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Hysterical Fur Ball

20
Sep
2012
 

By Jessie

In the last couple of months I’ve had reason to visit the surgeries of several different health specialists.

As such, I’ve become quite interested in the fascinating topic of medical slang and professional jargon. (Hours spent in waiting rooms staring at posters sternly reminding you to have a flu shot, or detailing the intricacies of the endocrine system will do that to a person.)

At one appointment, after peering down my throat for quite a long time, a very nice Ear, Nose and Throat specialist gravely informed me that I was suffering from Globus Pharyngis, otherwise known as a “lump in one’s throat”.

He then drew a helpful little diagram of the mysterious inflammation on a sheet of paper for me to take home and refer to at my leisure. It wasn’t until hours later when I pulled it out of my bag, that I noticed, in the spidery handwriting all doctors seem to excel at, he had captioned the image "Hysterical Fur Ball".

I’ve since come to understand that this is code for “your patient is a crazy hypochondriac who should spend less time Googling ‘throat cancer symptoms' whilst surrounded - no doubt - by her 300 screeching, orphaned cats, and more time engaged in tasks that are useful to society. Picking up litter perhaps, or handing out cupcakes.”

(I know this, because after reading the specialist’s letter, my referring GP looked at me with one eyebrow raised and said “hmmmm” in a VERY judgmental manner.) 

Trust me, I'm a doctor A quick Google search (oh, the irony) revealed a whole new world of informal medical terminology. Varicose vein surgery is often called digging for worms, and a loop-the-loop indicates a flamboyant rearrangement of the intestines. A UBI is an Unexplained Beer Injury and a VIP is a Very Intoxicated Person. Gravity Assisted Concrete Poisoning refers to a person who has fallen from a height.

Medical acronyms are certainly alive and well (ho!) ATS means Acute Thespian Syndrome (someone faking illness for attention or to get out of work), also known as LDF (Lying Down Fit). A FABIAN suffers from Felt Awful But I’m Alright Now Syndrome.

Some acronyms have multiple meanings. WNL can refer to a patient who Will Not Listen or more ominously to the paramedic profession (We Never Looked). GOMER means Get Out of My Emergency Room, which often eventuates into a 'Gomergram' – ordering all possible tests because a person is unable to explain what is wrong with them.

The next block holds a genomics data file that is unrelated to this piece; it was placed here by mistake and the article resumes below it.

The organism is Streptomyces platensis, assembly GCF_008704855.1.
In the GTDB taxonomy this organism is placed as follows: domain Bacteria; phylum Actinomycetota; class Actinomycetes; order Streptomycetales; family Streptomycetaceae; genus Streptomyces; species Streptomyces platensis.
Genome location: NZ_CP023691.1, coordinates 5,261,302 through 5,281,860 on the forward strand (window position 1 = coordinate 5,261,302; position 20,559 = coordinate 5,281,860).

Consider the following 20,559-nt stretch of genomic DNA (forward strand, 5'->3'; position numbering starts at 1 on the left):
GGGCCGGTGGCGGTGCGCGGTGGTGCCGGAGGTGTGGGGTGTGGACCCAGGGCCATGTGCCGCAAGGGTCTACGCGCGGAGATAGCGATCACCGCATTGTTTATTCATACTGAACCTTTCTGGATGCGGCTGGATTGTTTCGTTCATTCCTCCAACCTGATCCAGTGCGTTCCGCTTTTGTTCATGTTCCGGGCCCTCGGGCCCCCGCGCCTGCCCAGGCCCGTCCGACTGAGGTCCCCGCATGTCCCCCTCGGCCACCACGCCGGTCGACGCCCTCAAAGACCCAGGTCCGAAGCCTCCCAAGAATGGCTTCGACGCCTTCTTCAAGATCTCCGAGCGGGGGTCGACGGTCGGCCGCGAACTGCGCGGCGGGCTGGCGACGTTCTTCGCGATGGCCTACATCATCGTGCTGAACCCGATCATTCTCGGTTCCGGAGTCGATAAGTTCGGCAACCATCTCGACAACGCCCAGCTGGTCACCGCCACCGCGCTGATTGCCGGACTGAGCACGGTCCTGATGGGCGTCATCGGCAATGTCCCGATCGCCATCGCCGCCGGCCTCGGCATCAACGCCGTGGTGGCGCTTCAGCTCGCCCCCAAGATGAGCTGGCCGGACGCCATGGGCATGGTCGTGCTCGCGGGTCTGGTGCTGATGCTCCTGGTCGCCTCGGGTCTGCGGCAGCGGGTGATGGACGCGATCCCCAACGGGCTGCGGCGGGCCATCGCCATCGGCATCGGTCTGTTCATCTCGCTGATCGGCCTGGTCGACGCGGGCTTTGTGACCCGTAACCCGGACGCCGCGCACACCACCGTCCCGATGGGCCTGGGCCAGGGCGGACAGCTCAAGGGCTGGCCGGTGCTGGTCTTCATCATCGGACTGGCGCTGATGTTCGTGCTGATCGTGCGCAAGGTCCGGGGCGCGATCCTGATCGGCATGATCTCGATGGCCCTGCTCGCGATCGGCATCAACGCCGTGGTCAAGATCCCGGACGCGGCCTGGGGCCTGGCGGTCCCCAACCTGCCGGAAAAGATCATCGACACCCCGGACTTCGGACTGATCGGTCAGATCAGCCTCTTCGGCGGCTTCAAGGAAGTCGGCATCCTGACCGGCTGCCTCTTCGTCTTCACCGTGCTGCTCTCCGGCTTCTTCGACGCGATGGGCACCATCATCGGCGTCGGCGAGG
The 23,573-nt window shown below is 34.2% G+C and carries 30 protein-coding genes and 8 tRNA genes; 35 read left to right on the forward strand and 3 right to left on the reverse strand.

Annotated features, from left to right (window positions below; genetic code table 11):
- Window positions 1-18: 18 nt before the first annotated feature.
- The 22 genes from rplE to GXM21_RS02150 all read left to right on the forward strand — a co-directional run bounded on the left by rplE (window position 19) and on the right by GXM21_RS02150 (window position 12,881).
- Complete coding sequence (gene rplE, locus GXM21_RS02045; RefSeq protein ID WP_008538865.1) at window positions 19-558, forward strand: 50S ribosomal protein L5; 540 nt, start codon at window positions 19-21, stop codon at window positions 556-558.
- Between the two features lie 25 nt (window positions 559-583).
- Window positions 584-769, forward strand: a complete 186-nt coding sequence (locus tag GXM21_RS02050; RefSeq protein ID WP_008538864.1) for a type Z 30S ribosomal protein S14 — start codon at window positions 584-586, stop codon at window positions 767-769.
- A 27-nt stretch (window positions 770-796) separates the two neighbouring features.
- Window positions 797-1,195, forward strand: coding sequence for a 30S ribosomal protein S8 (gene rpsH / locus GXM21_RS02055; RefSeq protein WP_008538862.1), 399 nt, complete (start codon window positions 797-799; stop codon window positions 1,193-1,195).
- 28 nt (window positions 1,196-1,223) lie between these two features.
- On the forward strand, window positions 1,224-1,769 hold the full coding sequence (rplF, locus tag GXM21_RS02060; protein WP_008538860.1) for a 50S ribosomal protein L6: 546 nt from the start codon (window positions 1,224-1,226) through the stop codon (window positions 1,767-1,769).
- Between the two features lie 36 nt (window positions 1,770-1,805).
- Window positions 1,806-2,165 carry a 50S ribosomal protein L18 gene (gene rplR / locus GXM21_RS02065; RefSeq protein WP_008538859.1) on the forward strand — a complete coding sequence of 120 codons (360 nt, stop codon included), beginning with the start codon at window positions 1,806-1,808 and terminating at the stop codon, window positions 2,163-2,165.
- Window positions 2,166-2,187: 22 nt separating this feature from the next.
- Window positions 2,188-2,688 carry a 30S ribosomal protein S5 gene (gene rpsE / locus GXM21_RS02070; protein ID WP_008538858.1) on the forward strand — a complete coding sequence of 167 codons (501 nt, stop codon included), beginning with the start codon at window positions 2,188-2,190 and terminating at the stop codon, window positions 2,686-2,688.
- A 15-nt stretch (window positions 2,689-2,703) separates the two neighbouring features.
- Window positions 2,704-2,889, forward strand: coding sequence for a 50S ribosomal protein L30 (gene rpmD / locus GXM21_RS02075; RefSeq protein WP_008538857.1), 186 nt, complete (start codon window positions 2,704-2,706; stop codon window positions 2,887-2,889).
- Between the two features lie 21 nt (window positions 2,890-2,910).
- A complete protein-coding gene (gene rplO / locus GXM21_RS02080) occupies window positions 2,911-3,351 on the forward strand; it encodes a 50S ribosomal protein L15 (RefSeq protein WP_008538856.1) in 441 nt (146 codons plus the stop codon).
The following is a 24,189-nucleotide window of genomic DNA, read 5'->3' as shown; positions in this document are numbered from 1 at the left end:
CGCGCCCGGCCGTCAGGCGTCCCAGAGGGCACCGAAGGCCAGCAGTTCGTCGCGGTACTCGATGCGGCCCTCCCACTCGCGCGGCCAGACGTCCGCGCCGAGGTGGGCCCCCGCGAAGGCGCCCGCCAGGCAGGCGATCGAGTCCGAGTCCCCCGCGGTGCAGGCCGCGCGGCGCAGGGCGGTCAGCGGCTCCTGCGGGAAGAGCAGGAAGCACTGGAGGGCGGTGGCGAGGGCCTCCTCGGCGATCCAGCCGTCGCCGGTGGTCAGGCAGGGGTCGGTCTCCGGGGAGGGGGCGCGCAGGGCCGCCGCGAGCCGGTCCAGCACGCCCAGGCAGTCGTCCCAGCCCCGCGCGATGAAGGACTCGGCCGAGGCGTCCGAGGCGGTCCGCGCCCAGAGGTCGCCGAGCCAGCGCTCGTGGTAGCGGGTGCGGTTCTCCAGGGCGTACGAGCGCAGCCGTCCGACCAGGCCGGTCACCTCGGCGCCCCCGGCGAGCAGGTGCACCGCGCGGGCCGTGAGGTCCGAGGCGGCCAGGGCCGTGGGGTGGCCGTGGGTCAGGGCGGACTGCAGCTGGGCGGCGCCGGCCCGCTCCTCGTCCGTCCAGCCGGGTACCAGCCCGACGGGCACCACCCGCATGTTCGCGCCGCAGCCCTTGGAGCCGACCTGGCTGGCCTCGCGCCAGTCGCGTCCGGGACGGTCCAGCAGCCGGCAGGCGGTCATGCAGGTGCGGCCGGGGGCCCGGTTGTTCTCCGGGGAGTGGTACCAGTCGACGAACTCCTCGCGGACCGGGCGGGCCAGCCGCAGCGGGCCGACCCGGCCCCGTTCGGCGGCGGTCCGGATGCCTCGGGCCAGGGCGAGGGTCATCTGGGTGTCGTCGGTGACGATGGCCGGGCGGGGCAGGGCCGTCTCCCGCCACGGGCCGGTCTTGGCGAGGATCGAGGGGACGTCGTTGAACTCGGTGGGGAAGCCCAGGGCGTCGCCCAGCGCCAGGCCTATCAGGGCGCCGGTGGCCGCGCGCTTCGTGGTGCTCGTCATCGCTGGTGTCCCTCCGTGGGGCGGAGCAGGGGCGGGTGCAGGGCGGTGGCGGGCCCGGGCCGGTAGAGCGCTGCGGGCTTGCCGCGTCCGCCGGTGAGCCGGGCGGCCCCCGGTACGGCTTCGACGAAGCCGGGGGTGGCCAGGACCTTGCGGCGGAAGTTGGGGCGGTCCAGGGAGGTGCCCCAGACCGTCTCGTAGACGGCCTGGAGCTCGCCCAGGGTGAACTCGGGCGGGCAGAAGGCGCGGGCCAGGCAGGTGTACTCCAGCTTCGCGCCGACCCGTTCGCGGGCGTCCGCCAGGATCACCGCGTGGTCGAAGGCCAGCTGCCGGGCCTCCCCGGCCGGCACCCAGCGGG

If you’re YOYO – You’re On Your Own – because unfortunately, GOK (God Only Knows) what’s wrong with you. In this case, TEETH might apply (Tried Everything Else, Try Homeopathy).

The Lipstick Sign is used on patients who, if well enough to put it on, are well enough to be discharged, and Handbag Positive describes a confused elderly lady lying on a hospital clutching a handbag. Anaesthetists apparently use the Woolworths Test – if you can imagine the person shopping in Woolies, it’s safe to give a general anaesthetic.

Take a closer look at your referral forms next time you’re issued one by your GP. In the UK, secret patient descriptions include: GROLIES (Guardian Reader of Low Intelligence in Ethnic Skirt), FLK (Funny Looking Kid) or GPO (Good for Parts Only). And they’re the nicer ones.

Medical specialists have their own slang equivalents. Surgeons are known as slashers, pathology collectors can be vampires, leeches or blood suckers. A proctologist might also be a rear admiral and anaesthetists are the gassers.

While many of these terms are highly insensitive and politically incorrect, I guess when you’re surrounded by death and illness and massive trauma on a daily basis, you need some strategies to deal with the emotional fallout. I imagine humour - even at its blackest - would be welcome wherever you can find it.

But what do you think? Have you ever heard of similar terms being used? Perhaps you work in the healthcare industry and can add your own examples of informal medical jargon?

Jess x

PS: Hysterical Furball remedies are also most welcome…

54 Responses to

Hysterical Fur Ball

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said:
September 25, 2012 at 5:50 PM

Thanks Gracie10, there is of course the Aussie slant on laughing at accidents. I do this too but I think this is something else. Let me tell you a really 'funny' story. My éx'and his new wife bought a lovely new cabin cruiser. The first day they decided to stay out over night on Darwin Harbour but ended up swamping the boat. They ended up clinging to an esky, naked, for 4 hours, in shark, croc and stinger infested waters until they were saved... Now I do see the Aussie humour in this situation. They survived so now it's funny. Is this the same humour??? I don't think so.

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gracie10 said:
September 25, 2012 at 6:15 PM

That is a truly funny story Jafa. Wouldn't have been if they hadn't been ok, obviously. Most of my kids injuries were not serious, and I think the humour is in what they were doing to inflict these injuries, rather than in the injuries themselves. When one of my sons went headfirst over the handlebars of his pushbike and knocked himself out as well as making quite a mess of his face, there was no laughter and the doctor organised very promptly for him to be admitted to hospital overnight to be kept under observation in case of concussion. I agree with you about the wait times - I have had to wait as long as 7 hours, and the hours some of the doctors work when on emergency are just absurd. Defintely more funding required.